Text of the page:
EACH TUESDAY AT NOON, HEIDI ELMORE MAKES HER WAY ACROSS CAMPUS TO STANFORD HOSPITAL, WHERE SHE SPENDS THE NEXT HOUR TEACHING PATIENTS AND THEIR CAREGIVERS HOW TO KNIT AND CROCHET. AN EXPERIENCED FIBER ARTIST, ELMORE BELONGS TO A COMMUNITY OF STAFF MEMBERS WHOSE EXTRACURRICULAR EXPLOITS AND PASSIONS INFORM-AND ENHANCE-THEIR IDENTITIES ON AND OFF-CAMPUS.
They begin their shifts under cover of darkness, slipping through the hospital’s doors just as others are getting ready to head home. They do the work of several-often overseeing as many as 30 patients at a time. They’re specialists and generalists wrapped into one, able to shift identities in the blink of an eye. And you never quite know where they’ll turn up: at the bedside, assessing the condition of a heart transplant recipient; in the hallway, advising a resident on treatment plans; seated in the lobby, calming the family of a recently admitted patient.
They aren’t superheroes of the…
We know that slightly more than half of medical students in the United States are women, as are about half of internal medicine residents. But, as assistant professor of cardiovascular medicine Fatima Rodriguez, MD, MPH, says, “Something happens at the critical transition when people are deciding what specialty fellowship to do.”
Joshua Knowles, MD, PhD, assistant professor of cardiovascular medicine, who directs the general cardiology fellowship program, knows what those numbers look like at Stanford. “Over the last few years, of 450 applications for fellowship we’ve received per year in cardiology, only 20% to 25% have been women,” he says…
ONE THING THAT RONALD WITTELES, MD, ASSOCIATE PROFESSOR OF CARDIOVASCULAR MEDICINE, ENJOYS DOING WHEN HE PARTICIPATES IN AN EXCHANGE WITH ANOTHER RESIDENCY PROGRAM IS JOINING MORNING ROUNDS ON THE CARDIAC CARE UNIT (CCU).
As the residency director for the Department of Medicine, he is interested in noting differences between what Stanford residents do on rounds and what residents at other institutions do. As he is a cardiologist, a CCU is familiar territory.
Making inclusion work, particularly at the institutional level, is the challenge, speakers asserted.
“Great minds think differently.” If there was a unifying idea expressed by speakers at the Department of Medicine’s first diversity and inclusion week, it was probably that.
Hannah Valantine, MD, of the National Institutes of Health, said it first, when she opened the Jan. 29 sessions with her grand rounds presentation. Sonia Aranza, a global diversity and inclusion strategist, echoed these words when she spoke on multigenerational diversity later that day.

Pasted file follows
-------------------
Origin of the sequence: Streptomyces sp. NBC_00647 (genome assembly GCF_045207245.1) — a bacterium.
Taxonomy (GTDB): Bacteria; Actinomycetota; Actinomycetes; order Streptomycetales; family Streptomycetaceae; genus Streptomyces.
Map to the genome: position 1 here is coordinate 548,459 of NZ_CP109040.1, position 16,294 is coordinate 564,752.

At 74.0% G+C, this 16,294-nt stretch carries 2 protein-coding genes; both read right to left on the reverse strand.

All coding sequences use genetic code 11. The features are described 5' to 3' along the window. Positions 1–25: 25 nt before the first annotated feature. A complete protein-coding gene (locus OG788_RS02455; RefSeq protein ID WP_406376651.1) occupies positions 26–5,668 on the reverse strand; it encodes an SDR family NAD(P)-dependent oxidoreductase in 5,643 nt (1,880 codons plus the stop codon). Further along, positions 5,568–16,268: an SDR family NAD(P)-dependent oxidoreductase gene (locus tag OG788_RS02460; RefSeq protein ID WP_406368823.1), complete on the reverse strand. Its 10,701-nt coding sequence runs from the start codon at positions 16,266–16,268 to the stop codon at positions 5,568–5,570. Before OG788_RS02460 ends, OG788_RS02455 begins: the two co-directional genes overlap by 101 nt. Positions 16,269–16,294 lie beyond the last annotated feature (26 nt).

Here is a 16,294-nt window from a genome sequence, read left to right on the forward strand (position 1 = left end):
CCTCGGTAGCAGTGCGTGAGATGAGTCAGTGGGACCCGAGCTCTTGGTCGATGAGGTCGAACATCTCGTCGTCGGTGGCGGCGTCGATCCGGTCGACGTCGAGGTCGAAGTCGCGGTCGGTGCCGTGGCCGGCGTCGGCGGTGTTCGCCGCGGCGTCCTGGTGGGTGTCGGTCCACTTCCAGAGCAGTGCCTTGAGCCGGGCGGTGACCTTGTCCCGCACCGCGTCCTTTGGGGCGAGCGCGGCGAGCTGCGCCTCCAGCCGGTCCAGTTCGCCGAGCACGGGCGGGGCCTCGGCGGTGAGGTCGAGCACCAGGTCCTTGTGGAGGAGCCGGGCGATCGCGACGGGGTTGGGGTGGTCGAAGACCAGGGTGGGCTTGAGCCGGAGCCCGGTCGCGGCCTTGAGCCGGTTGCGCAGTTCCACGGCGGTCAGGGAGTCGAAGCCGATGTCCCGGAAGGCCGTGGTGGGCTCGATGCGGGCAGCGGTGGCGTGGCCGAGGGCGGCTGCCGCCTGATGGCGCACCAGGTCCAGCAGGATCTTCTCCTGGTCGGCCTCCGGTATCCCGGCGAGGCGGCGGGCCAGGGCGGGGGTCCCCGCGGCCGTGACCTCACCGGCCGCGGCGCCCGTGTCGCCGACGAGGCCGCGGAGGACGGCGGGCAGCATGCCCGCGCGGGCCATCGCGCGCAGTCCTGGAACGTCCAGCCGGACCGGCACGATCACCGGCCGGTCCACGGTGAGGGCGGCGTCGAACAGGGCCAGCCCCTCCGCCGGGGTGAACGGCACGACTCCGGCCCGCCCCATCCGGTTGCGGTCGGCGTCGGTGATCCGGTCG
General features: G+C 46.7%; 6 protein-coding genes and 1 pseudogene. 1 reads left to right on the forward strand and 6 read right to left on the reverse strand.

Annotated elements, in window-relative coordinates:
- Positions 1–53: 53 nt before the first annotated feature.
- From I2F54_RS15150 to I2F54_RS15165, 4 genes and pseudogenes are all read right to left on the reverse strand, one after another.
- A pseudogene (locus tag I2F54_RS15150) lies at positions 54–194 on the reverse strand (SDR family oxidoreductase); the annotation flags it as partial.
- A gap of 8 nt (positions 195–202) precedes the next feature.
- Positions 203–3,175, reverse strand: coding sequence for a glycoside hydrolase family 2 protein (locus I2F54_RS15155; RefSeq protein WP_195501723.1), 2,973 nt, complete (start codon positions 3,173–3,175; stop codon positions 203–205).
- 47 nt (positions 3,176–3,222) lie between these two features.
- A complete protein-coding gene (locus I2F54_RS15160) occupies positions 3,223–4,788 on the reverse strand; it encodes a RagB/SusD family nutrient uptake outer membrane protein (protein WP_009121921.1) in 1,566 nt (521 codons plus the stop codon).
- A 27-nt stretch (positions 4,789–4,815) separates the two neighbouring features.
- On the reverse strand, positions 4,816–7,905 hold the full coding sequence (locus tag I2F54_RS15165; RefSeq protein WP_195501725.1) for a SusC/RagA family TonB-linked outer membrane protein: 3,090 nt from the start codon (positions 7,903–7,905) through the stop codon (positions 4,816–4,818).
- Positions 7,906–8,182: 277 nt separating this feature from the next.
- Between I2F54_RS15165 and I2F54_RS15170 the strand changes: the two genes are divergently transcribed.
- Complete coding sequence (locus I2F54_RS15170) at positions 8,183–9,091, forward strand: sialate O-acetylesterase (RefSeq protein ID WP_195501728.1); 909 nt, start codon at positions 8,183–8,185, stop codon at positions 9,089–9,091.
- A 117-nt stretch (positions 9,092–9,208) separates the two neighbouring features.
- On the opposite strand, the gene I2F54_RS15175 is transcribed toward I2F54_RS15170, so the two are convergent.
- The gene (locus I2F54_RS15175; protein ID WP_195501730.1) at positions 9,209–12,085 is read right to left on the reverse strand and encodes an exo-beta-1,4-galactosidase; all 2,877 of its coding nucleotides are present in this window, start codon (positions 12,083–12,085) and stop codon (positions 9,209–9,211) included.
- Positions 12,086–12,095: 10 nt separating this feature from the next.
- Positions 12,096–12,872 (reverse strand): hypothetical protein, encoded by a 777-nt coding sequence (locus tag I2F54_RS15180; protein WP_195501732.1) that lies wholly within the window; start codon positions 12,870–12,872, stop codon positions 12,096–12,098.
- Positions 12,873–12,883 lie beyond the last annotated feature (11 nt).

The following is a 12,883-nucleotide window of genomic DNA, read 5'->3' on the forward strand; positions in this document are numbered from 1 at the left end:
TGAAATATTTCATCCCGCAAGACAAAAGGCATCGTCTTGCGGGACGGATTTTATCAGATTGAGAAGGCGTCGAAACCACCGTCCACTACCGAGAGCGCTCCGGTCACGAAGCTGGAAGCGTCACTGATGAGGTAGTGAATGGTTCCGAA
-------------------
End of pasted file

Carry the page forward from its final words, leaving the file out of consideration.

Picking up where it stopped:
Both women, along with various other speakers, sought to challenge conventional wisdom about diversity, including the…
Clinical associate professor of endocrinology Marina Basina, MD, has been caring for patients with Type 1 diabetes since she completed her fellowship and joined the Stanford faculty in 2003. She heads the inpatient diabetes service and has chaired the diabetes task force since 2009. Not only is she a beloved and highly regarded expert in diabetes and glucose control, but she also is an award-winning educator.
Basina has well-recognized and truly extraordinary teaching skills. After her first year on faculty, she won the 2004 House Staff Award for Demonstrating Excellence in Clinical Teaching. She was awarded her division’s Fellows Teaching…
Now that computers can be taught to process large amounts of data and to recognize patterns in them, their usefulness in medicine is greatly enhanced.
In the hands of Olivier Gevaert, PhD, assistant professor of biomedical informatics, patients with a variety of diseases including cancers, neurodegenerative diseases, and cardiovascular diseases are being helped without even knowing it, thanks to artificial intelligence.
Gevaert fuses data from disparate sources to create algorithms to guide clinicians making diagnoses, prognoses, and treatment decisions. …
Back in 2015 when Manali Patel, MD, MPH, MS (assistant professor of oncology), accepted a position on the Cancer Disparities Committee (now the Health Equity Committee) of the American Society of Clinical Oncology (ASCO), she may not have guessed that she’d finish that service six years later with three huge accomplishments.
The first accomplishment was spending three years as a committee rank and file member and three years as chair-elect, chair, and past chair of the committee. The second accomplishment was having two children. And the third was her leadership role in drafting a policy statement on cancer disparities and…
APPLYING MACHINE LEARNING ALGORITHMS TO PATIENT DATA IS HELPING STANFORD RESEARCHERS BETTER DIAGNOSE AND TREAT LUNG DISEASE.
Parts of medicine can be trial and error-if one drug doesn’t work, try another; if a diagnosis isn’t leading to a cure, maybe the diagnosis is wrong. But eliminating that trial and error, through more informed diagnostic tests, saves time for both clinicians and patients. In the division of pulmonary, allergy and critical care medicine, machine learning algorithms are now guiding those more personalized treatment decisions.
An investigation into increased rates of kidney disease in the agricultural communities of California’s Central Valley.
A community partnership aimed at enhancing access for hypertension screening and treatment among African Americans in Santa Clara County.
Those are just two of the four projects that will receive the Department of Medicine’s 2020 Diversity Chair Investigator Awards, a new initiative focused on diversity, equity, inclusion, and the elimination of health care disparities.
The Diversity Chair Investigator Award program, which was created by Department of Medicine Chair Bob Harrington and announced during this year’s Diversity and Inclusion week, provides four grants of $50,000…